Grammar Moses: Have you ever dissected a headline?

 
 
Updated 8/17/2019 4:47 PM

You love to hate headlines.

I get it. A headline is a summation of a story told in shorthand or something that teases the most interesting or important slice of a story.

                                                                                                                                                                                                                       
 

And because they are generally short and sometimes shoehorned into tight configurations, they're some of the most difficult things to write well.

Consequently, they're some of the easiest things to second-guess.

I hear from a lot of you about headlines, which most of the time have a very good defense.

Dick Crouse wrote last month with questions about the Page 1 headline: "Poll: 1 in 4 don't ever plan to retire."

I think the headline does its job, but Dick wanted to explore (in a good-natured way) other possibilities:

1) "1 in 4 don't ever plan to retire."

"Ever" in Dick's first alternative seems merely to add emphasis.

"Say, Sylvia, you've been running that company for 20 years. Your kids are grown and out of the house. Why don't you just retire?"

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"I'll tell you why. You've met my slob of a husband, Bob, who's been retired for 10 years. It's enough to have to come home to him every night. I don't EVER plan to retire."

2) "1 in 4 don't plan to retire."

Dick's second alternative is nice and direct. They plan to work until they drop.

3) "1 in 4 never plan to retire."

My response to this one: This seems either fatalistic or a profession of love for the work. I guess it depends on whether you drill holes in identical pieces of metal eight hours a day or you judge elite cheeseburger-cooking contests.

"I never plan to retire, but I never planned to get a neck tattoo, either. It just sort of happened. So, you never know. Things could change. I might retire next week."

                                                                                                                                                                                                                       
 

One might construe "never" in this option to suggest a lack of preparation.

4. "1 in 4 plan to never retire."

The construction of this option is clunky. I like to put the adverb in front of the verb in a sentence like this (I never plan to retire.) but I've already told you I'm not fond of that option.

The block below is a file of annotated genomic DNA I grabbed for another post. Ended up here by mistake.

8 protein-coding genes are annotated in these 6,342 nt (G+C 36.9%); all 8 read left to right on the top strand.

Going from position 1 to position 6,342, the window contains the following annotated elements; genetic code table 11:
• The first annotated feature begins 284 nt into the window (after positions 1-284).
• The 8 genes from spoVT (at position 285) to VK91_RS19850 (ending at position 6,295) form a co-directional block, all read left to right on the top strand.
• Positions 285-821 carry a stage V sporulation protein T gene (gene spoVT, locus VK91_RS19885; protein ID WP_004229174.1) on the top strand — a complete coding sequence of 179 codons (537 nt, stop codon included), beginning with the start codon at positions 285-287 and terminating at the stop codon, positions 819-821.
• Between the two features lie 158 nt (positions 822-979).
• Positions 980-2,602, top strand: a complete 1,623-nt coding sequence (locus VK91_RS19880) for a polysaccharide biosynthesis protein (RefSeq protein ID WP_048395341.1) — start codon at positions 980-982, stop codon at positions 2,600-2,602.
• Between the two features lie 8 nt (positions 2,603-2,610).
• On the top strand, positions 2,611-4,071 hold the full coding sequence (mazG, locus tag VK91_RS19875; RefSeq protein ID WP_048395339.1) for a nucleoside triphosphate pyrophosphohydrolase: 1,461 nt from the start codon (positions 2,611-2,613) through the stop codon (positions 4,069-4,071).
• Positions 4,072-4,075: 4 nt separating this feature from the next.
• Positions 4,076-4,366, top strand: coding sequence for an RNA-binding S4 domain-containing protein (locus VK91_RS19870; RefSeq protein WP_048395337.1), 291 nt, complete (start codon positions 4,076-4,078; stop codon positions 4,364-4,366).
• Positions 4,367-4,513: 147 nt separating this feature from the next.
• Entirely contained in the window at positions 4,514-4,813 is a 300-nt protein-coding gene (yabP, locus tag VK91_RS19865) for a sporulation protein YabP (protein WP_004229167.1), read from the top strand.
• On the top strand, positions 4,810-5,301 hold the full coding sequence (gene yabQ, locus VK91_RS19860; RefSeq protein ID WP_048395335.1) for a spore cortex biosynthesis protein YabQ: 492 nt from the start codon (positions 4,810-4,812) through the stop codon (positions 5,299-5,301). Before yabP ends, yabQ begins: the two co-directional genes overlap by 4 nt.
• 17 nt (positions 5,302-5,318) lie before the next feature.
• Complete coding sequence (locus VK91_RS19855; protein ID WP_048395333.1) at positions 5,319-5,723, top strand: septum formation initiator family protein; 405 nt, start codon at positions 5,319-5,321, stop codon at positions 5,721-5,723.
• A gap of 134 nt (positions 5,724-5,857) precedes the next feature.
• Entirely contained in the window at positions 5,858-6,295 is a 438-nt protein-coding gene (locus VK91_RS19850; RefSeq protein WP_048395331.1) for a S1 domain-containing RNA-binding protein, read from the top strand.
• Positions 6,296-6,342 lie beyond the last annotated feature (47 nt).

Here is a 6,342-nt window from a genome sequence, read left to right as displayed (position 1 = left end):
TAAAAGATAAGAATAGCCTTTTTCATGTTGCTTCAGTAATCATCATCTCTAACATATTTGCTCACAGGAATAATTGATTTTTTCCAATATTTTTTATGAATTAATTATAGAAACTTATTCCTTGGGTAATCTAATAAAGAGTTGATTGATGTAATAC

Henpecked

This will be a golden oldie for those of you who've read this column for a few years, but it's a topic worth repeating.

"Is it now acceptable to be using a plural in referring to a singular subject?" wrote Therese Murphy. "It came back to me again while reading a column last Sunday when the writer included this item: 'Having trouble with using "they" to refer to an individual who doesn't use "him" or "her"?' I have seen it so many times. For example: 'Every homeroom teacher should prepare their classroom.' I would like to hear your opinion on this as I was always taught to express using the proper agreement."

Therese: Thanks for forcing me to perform quote-within-a-quote-within-a-quote punctuation calisthenics.

To answer your question: "They" is pretty much the standard these days for people who don't identify as "he" or "she."

I'm not fond of this practice because for centuries "they" has signified a plural. There are plenty of situations in which using "they" as a gender-neutral personal pronoun would cause confusion for the reader. And I don't like intentionally causing confusion, unless, of course, I'm playing tennis with someone much faster than I.

The Associated Press allows the use of "they" for this purpose, but only if it doesn't create awkwardness. It recommends writing around it.

The Swedes came up with a new word -- "hen" -- as gender-neutral personal pronoun, and I'd be all in favor of using something like that if someone were to come up with one for English.

You're all wet

I wrote recently about how much time we spend taking our figurative machetes to unnecessarily wordy expressions.

Charles Elwert has his favorites:

• Wet paint. "Why not just 'wet?' We already know it is paint."

• He didn't come to a complete stop. "Just 'He didn't stop.'"

• These are real people, not actors. "Aren't actors real people?"

Hmmm, There are plenty of CGI actors these days, but good point.

Write carefully!

• Jim Baumann is vice president/managing editor of the Daily Herald. Write him at jbaumann@dailyherald.com. Put Grammar Moses in the subject line. You also can friend or follow Jim at facebook.com/baumannjim.

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